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“The existing literature was equally compatible with either of those two models,” says Green. “So, we decided to do an unbiased test to determine which of these two models was correct.”
That test consisted of a mass screening using mouse cells engineered to have a mutated ras that was abnormally activated to silence Fas. One by one, the researchers switched off each of 28,000 genes in the mutant mouse cells. They were looking for any genes that, when switched off, blocked ras's silencing mechanism, freeing Fas to do its work. The screening identified 28 genes that were necessary for ras to silence Fas. The proteins encoded by these genes compose a pathway responsible for regulating a chain of events, beginning at the cell surface, where ras works, and leading into the nucleus, where Fas is silenced.
“The most surprising thing was the complexity of this pathway and its apparent nonredundancy,” says Green. “I might have predicted that an instructive pathway such as this would consist of a handful of genes, but certainly not twenty-eight components.”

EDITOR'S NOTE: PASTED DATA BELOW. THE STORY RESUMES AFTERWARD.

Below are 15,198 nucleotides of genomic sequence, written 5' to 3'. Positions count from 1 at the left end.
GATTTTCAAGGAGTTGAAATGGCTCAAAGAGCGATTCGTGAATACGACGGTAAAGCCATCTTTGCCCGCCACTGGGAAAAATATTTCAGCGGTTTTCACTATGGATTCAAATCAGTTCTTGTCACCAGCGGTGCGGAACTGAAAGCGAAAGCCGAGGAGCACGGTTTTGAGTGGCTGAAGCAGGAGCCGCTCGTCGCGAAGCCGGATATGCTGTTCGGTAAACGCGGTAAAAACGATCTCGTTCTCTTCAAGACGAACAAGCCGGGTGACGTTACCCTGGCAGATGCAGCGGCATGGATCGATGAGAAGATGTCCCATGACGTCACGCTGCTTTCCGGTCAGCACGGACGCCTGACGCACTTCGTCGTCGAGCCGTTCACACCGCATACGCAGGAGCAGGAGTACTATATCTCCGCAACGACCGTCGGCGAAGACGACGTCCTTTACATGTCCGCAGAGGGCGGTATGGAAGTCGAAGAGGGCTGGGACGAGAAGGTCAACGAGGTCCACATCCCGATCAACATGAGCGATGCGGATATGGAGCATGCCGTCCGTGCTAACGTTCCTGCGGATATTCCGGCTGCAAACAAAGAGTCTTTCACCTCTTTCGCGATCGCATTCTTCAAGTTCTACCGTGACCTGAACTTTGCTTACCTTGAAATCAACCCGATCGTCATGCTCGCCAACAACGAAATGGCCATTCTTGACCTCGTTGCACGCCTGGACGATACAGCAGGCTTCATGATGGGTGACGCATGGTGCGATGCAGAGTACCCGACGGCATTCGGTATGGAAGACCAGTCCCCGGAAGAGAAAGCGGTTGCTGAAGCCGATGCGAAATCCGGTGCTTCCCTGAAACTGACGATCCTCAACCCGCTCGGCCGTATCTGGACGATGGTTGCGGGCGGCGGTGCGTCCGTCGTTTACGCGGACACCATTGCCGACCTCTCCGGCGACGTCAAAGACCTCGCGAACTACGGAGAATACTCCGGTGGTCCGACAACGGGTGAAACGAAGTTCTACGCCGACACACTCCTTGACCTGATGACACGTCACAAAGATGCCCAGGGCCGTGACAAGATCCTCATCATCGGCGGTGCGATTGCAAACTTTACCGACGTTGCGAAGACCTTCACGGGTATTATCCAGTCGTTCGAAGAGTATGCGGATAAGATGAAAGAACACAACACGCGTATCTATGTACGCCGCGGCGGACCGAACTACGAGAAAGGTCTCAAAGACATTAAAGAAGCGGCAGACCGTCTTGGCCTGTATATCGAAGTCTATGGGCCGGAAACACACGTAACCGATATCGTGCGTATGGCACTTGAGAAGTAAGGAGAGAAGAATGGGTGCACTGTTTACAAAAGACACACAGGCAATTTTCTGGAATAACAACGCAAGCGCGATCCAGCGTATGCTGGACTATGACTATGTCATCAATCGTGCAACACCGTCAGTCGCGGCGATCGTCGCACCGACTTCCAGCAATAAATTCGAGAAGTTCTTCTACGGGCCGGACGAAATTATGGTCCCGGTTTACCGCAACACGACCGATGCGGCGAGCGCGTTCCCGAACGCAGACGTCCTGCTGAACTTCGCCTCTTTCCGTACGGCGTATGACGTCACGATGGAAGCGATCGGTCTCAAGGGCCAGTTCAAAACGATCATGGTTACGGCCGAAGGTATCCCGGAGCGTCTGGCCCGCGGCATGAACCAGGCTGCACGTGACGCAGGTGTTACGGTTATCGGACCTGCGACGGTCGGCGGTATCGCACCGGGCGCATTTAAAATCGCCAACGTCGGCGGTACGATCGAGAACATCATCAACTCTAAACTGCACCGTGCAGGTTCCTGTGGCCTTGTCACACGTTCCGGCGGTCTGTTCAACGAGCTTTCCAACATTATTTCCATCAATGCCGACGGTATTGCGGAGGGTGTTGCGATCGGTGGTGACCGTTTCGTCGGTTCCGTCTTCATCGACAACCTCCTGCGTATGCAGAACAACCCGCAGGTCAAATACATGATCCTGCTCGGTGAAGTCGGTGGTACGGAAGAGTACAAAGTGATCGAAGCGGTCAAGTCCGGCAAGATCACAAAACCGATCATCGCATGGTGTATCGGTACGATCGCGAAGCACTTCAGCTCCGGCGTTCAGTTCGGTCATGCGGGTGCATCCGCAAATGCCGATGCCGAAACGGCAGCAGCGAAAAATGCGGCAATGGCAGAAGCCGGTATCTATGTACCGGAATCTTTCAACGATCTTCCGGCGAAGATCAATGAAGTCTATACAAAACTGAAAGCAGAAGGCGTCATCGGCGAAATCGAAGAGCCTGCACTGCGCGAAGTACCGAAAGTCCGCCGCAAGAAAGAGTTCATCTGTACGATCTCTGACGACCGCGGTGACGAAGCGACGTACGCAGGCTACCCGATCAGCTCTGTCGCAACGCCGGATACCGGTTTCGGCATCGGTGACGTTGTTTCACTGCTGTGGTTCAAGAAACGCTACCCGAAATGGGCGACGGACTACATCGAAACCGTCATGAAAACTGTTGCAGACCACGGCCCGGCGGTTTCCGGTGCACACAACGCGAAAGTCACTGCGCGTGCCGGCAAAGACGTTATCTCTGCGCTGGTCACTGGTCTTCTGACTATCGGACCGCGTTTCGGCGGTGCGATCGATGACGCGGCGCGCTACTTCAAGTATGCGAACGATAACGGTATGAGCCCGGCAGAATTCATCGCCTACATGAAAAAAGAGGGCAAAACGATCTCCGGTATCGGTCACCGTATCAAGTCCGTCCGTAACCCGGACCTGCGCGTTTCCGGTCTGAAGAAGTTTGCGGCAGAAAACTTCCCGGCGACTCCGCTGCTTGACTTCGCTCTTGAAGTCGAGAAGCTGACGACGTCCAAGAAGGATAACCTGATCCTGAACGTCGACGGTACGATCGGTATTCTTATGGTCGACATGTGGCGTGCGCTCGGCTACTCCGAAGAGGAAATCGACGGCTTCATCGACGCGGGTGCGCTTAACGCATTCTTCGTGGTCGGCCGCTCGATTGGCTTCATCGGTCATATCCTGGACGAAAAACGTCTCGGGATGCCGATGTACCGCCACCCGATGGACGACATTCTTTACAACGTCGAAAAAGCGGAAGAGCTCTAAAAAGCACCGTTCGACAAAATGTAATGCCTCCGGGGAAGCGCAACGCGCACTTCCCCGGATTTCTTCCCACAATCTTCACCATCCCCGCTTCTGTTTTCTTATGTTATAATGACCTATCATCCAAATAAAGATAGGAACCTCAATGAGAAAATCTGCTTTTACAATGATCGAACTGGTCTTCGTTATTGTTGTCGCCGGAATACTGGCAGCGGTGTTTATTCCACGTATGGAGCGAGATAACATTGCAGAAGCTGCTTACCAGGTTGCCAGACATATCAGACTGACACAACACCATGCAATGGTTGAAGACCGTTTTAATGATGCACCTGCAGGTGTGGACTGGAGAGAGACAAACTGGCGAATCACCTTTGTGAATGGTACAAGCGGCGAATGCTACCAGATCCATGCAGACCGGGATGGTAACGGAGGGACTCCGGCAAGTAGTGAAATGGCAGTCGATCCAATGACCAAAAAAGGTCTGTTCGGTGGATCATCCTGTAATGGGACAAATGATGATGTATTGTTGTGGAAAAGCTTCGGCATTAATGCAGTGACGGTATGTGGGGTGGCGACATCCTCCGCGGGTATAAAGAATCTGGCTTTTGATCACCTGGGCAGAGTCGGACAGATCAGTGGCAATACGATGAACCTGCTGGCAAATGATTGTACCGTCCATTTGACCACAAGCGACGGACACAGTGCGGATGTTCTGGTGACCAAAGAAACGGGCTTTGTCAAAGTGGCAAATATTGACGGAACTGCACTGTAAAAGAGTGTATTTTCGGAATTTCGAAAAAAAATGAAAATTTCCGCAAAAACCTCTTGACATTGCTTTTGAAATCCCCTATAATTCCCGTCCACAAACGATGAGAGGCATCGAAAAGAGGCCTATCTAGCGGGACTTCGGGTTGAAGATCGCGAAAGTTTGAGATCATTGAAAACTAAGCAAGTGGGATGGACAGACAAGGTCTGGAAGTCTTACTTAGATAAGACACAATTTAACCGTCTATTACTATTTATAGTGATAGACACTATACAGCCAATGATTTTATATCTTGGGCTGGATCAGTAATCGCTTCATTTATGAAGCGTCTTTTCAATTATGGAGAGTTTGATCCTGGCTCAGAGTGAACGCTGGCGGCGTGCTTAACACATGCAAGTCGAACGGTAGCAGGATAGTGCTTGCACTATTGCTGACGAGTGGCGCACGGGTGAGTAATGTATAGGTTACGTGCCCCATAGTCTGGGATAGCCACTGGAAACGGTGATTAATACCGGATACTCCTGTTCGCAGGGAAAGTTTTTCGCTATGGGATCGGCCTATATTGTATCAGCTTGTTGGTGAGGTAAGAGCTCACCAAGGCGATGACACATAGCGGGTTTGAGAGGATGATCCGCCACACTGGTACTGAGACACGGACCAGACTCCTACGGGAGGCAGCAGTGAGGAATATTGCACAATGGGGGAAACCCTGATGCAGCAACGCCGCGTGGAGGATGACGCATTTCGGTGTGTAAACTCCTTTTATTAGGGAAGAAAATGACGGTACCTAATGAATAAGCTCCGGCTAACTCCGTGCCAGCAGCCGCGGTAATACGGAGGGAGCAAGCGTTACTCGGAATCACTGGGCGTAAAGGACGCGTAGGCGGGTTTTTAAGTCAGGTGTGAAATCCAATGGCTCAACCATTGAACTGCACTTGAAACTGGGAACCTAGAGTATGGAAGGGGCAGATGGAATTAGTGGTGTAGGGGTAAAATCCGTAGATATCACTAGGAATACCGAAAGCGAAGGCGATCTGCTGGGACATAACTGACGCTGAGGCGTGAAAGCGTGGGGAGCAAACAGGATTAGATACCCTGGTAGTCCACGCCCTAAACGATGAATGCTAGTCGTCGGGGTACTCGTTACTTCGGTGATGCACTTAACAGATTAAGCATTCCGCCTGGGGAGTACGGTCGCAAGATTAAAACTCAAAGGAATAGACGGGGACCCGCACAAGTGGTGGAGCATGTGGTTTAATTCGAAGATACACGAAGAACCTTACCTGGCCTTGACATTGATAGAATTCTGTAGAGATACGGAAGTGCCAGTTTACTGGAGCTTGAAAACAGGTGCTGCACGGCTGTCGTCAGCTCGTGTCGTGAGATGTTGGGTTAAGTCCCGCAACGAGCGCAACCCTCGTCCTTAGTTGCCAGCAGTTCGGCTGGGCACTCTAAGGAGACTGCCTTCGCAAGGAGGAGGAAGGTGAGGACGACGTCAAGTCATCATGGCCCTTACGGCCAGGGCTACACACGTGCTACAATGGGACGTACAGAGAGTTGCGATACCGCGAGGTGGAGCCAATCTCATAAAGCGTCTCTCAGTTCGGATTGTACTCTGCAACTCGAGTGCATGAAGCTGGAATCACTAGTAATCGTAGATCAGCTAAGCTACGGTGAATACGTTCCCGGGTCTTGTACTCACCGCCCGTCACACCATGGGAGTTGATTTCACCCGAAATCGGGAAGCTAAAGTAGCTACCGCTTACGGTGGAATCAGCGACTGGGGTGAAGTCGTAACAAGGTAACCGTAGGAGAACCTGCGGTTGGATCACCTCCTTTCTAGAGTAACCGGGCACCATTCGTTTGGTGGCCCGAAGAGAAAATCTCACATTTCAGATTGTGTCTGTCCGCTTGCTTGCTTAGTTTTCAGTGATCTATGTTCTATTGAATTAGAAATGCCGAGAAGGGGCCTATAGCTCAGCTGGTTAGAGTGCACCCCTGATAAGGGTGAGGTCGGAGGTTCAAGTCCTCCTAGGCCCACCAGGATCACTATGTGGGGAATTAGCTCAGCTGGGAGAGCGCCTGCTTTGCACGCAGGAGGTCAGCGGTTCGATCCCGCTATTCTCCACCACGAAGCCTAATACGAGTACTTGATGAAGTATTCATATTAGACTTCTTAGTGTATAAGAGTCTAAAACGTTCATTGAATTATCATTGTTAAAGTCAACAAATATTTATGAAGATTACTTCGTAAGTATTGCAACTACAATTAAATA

Besides studying Fas silencing, the researchers also tested whether ras used the same house-of-cards pathway to silence other genes known to be suppressed in cancer cells. They found that most of the 28 genes were critical for ras to silence each of the five other genes tested. This broad dependence on the house-of-cards pathway means that drugs that target the pathway might well cut a wide, lethal swath through the aberrant machinery of ras-driven cancers.
Having found that the pathway was integral for ras's ability to silence genes, the researchers then asked whether any of the components were also required for ras to cause cancer. The team found that removing any one of several components abolished the ability of ras to induce tumor growth in mice. These results demonstrated that taking out a single participant in the house-of-cards pathway could bring down ras's ability to cause cancer. The findings have important therapeutic implications.
“We are not very good at curing cancer,” Green says. “Chemotherapeutic drugs currently in use are toxic to all dividing cells, which means that they have very broad side effects. Inhibitors of ras-mediated epigenetic silencing—which cause changes only within cancer cells—could represent important progress toward targeted therapies.”